On the fourth day, Holofernes invites her to an informal banquet in his tent.
As he observes to his servant, it would be a disgrace to let her go without seducing her. She dressed in all her finery and presented herself at his tent, where her maid has laid Judith’s sheepskin bedding on the ground.
The seduction – of Judith? of Holofernes?
When Judith came into the tent and lay down on the sheepskins, Holofernes was besotted. He offered her something to drink, but she drank only the wine given to her by her maid – was it watered down so she could stay sober? Holofernes, on the other hand, got down to some serious drinking.
Eventually Judith was left alone in the tent with Holofernes, now dead drunk, stretched out on his bed.
The moment had come to act. She lifted down Holofernes’ gleaming sword hanging in its sheath from the bedpost, and prepared to use it.
Judith hacks off Holofernes’ head
She struck once, then again. On the second stroke his head fell away from his body.
She then rolled the headless body off the bed and pulled down the luxurious bed curtains. Pausing for a moment to gather her strength, she picked up the twitching head and passed it out to her maid, who placed it in the food bag.
Without arousing suspicion, the two women left the tent and passed through the camp, then circled up towards Bethulia.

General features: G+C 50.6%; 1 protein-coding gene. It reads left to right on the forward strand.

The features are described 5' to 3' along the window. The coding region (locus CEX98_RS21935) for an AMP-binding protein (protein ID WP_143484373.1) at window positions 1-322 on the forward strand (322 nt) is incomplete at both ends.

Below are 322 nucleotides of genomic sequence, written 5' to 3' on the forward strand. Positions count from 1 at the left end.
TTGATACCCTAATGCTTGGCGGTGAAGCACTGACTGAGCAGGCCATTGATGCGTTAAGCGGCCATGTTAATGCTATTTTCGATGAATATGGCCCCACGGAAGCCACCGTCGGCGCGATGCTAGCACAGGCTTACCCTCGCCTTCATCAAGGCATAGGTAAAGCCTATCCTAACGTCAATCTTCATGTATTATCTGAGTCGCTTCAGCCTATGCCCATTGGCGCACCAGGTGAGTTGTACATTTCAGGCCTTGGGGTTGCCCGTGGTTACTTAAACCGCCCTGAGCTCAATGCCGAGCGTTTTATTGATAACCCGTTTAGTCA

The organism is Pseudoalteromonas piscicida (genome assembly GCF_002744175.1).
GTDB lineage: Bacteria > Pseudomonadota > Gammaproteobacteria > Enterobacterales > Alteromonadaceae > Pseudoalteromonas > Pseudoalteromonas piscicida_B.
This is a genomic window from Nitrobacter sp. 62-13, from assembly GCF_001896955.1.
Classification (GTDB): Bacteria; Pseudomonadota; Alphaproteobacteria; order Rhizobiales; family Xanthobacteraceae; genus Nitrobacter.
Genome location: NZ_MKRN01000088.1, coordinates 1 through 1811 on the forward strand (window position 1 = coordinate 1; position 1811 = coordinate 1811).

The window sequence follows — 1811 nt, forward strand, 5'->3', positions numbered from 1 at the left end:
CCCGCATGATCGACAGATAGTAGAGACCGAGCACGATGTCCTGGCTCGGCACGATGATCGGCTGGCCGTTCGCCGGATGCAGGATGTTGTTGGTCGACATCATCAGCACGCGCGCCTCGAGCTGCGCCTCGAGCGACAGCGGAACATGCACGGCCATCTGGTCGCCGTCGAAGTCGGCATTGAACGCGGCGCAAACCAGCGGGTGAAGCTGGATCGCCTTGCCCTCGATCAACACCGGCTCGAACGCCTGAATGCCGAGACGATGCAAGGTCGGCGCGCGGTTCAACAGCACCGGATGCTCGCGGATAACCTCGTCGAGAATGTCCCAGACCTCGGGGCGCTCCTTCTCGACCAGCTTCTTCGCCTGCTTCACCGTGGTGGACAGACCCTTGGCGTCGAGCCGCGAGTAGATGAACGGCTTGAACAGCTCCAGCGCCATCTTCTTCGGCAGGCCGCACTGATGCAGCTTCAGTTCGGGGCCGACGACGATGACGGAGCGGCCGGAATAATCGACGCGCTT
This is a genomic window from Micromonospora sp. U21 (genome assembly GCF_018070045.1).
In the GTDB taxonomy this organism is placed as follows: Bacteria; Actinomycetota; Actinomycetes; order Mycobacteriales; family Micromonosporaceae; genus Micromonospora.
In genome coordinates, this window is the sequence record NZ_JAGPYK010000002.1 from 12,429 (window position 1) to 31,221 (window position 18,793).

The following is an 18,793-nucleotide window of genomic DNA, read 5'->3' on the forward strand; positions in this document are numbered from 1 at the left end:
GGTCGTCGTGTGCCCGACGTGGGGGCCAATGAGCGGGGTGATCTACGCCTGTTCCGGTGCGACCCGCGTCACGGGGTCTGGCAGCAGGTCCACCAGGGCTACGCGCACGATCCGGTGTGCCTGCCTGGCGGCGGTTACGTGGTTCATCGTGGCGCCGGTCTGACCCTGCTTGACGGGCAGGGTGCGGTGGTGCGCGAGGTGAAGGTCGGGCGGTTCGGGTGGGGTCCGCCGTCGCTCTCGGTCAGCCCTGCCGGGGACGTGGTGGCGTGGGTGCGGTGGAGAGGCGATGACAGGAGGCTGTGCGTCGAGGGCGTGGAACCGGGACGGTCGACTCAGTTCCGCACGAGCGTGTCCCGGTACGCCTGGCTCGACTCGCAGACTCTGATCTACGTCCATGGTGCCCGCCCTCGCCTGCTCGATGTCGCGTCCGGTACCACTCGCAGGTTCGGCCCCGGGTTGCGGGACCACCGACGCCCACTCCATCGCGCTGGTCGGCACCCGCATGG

Once there, they call to the guards to open the gates and let them in. Inside the safety of the walls, Judith pulled out the grisly contents of the bag and showed it to the people.
The enemy flees
But the battle was not over yet. Judith instructed the people to hang Holofernes’ head in full view on the battlements, and gave instructions for the next morning.
At dawn when the Assyrian soldiers went to wake Holofernes they found his headless body.
Without their leader they panicked and fled in great disorder. They were easy prey for the Israelites, who were familiar with the terrain and were experts at guerilla warfare.
Judith became a national heroine, lauded by everyone. She lived on, heaped with honors, until she was very old – one hundred and five.
The faithful maid who had accompanied her was set free.
Judith never remarried.
Michelangelo, detail from the painting of Judith in the Sistine Chapel